The gallbladder does have a function within our body. Unlike the appendix, which has only been theorized to have had a function in the past, the gallbladder does aid in digestion. The gallbladder mostly serves as a reservoir. It reserves some of the bile that is made within the liver. Our bile is a greenish yellow fluid that flows from the liver down the bile ducts and into the intestine. Bile is necessary in order for us to digest any fat which we eat.
Since oil (fat) and water do not mix, a detergent such as bile is necessary in order to bring the fat into solution with the water which is the predominant component of our blood. The blood has to carry the nutrients from our digestive tract and distribute the energy created from those nutrients to all of our cells. The gallbladder will take in some of the bile and it holds on to that extra bile and concentrates it by taking some of the water from it. When our stomach recognizes that we have taken in food with fat in it, a chemical messenger is sent to the gallbladder telling it to empty out some (or most) of that stored bile. The extra bile then mixes with the fat we ate in our small intestine so that the fat can be absorbed by the digestive cells and taken into our bloodstream.
So, what happens if we do not have a gallbladder? Well, the bile continues to be made in the liver and trickle down the bile ducts into the intestine, but now there is no ‘reserve’ of bile within a gallbladder. Therefore, it is possible for a person without a gallbladder to overwhelm their system with ingested fat and not have enough bile to be able to help digest the fat within the intestine and it is also possible to have too much bile within the intestine. This could possibly lead to bloating, gas discomfort, and loose stool known as bile acid diarrhea. If someone without a gallbladder is experiencing these symptoms, they closely monitor their intake of fat initially and if the problem persists, medications are available to help. Surprisingly, this situation does not happen very often and most of those people who do not have a gallbladder eat a normal diet without noticing any problems with digestion.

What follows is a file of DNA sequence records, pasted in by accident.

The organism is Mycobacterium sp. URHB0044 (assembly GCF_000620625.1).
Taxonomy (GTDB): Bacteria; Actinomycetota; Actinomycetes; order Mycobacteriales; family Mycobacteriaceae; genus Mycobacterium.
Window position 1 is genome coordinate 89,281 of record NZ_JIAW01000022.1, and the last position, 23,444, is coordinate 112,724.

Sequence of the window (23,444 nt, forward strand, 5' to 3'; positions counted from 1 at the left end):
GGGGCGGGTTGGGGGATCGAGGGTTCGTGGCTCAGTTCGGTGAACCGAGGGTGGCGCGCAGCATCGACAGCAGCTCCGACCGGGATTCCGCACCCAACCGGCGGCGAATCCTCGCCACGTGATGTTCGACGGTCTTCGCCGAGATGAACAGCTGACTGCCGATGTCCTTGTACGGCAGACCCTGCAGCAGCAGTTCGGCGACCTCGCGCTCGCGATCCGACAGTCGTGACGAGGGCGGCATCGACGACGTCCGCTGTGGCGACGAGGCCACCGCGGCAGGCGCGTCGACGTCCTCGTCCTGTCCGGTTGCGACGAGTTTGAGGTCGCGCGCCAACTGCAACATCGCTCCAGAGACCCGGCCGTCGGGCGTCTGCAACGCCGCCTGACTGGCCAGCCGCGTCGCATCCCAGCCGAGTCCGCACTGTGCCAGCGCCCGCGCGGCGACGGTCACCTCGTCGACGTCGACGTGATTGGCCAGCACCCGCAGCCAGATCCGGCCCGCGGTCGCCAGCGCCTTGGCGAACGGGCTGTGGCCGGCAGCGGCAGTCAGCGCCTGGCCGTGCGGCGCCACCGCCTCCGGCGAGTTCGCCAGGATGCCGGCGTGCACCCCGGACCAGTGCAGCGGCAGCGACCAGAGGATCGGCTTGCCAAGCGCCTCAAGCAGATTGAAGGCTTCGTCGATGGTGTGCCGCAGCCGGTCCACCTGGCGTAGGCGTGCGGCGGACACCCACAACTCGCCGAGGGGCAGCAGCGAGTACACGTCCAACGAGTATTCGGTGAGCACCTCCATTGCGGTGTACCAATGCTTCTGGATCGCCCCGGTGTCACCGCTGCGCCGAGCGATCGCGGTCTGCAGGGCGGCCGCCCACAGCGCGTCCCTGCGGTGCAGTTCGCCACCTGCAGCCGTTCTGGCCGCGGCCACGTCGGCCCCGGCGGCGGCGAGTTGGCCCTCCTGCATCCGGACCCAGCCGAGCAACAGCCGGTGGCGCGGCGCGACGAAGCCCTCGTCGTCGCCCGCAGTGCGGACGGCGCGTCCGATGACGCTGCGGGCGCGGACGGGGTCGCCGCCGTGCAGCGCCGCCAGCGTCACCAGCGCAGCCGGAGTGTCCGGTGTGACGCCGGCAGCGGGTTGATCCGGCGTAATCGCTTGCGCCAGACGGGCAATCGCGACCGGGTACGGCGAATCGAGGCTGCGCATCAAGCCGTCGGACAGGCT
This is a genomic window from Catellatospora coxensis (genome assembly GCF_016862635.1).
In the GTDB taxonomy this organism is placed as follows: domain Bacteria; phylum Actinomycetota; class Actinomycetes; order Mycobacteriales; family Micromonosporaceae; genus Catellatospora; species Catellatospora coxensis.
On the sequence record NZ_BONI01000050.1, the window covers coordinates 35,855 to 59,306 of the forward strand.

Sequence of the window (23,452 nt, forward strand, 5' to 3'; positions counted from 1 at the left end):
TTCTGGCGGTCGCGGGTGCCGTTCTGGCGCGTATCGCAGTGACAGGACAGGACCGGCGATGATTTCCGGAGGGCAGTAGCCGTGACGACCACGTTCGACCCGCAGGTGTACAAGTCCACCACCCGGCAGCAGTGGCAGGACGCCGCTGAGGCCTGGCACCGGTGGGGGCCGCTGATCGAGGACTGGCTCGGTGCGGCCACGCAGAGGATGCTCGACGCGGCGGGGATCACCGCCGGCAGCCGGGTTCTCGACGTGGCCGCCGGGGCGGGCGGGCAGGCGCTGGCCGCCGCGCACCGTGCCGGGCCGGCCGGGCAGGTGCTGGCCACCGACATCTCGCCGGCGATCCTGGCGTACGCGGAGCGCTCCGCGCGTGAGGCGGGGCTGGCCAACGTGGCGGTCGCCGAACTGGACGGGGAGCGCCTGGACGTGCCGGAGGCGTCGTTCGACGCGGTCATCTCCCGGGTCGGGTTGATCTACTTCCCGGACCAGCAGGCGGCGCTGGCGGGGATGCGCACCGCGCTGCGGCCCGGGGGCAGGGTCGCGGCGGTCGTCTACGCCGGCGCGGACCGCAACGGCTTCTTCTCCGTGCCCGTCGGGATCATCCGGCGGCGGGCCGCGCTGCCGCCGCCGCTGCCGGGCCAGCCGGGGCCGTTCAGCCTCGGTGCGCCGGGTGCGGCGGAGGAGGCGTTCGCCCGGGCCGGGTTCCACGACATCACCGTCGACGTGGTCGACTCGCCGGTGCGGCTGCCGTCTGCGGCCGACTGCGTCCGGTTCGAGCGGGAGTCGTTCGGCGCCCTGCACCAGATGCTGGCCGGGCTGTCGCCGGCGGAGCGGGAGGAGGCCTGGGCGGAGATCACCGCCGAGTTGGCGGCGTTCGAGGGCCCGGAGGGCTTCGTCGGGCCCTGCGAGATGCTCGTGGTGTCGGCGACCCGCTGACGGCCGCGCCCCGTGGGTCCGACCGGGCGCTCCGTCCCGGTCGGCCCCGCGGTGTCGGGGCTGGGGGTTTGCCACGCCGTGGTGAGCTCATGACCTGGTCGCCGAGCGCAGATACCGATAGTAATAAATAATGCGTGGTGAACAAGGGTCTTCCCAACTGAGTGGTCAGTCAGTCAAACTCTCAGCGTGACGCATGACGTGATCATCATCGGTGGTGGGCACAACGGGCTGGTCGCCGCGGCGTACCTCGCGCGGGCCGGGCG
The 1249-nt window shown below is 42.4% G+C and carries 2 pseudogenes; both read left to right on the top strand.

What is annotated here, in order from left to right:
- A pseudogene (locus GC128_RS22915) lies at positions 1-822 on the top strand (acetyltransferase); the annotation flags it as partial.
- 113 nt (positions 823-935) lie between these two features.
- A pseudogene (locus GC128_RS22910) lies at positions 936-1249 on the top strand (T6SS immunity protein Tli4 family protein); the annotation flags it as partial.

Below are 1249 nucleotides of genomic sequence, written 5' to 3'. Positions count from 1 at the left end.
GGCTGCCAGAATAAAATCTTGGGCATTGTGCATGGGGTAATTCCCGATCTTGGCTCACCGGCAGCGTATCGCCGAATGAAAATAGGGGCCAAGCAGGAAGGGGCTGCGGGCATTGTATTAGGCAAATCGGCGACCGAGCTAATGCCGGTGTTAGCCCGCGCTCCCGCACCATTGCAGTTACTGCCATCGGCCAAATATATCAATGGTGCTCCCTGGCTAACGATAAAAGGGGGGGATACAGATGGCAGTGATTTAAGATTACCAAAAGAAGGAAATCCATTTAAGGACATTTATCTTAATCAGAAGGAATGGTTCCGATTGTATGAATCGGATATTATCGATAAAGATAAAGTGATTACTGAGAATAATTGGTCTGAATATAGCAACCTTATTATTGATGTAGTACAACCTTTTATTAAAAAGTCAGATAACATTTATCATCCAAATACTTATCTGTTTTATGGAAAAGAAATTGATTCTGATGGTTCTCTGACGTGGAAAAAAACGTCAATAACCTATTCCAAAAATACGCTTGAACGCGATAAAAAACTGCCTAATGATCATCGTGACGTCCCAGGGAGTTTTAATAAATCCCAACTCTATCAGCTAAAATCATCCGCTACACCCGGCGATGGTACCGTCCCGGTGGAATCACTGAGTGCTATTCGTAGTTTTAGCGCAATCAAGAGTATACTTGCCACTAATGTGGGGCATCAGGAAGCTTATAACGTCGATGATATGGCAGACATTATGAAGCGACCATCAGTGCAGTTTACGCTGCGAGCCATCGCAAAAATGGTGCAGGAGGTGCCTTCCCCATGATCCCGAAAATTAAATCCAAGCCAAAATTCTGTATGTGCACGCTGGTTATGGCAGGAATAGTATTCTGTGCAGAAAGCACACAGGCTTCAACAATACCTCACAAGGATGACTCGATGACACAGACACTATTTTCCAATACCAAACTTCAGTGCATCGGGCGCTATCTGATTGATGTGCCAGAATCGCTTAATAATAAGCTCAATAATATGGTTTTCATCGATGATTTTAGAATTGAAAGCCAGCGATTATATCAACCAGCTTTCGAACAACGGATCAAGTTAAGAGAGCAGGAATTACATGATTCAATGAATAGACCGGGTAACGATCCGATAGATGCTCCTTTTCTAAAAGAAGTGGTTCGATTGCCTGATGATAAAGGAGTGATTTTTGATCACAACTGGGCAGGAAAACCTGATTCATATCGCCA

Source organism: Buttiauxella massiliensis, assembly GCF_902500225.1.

Since the gallbladder does still serve a role in digestion, we only remove gallbladders which are not functioning normally or are deemed to be at high risk of causing the patient problems in the future. Did you know that some people are actually born without a gallbladder at all? This condition is known as gallbladder agenesis.
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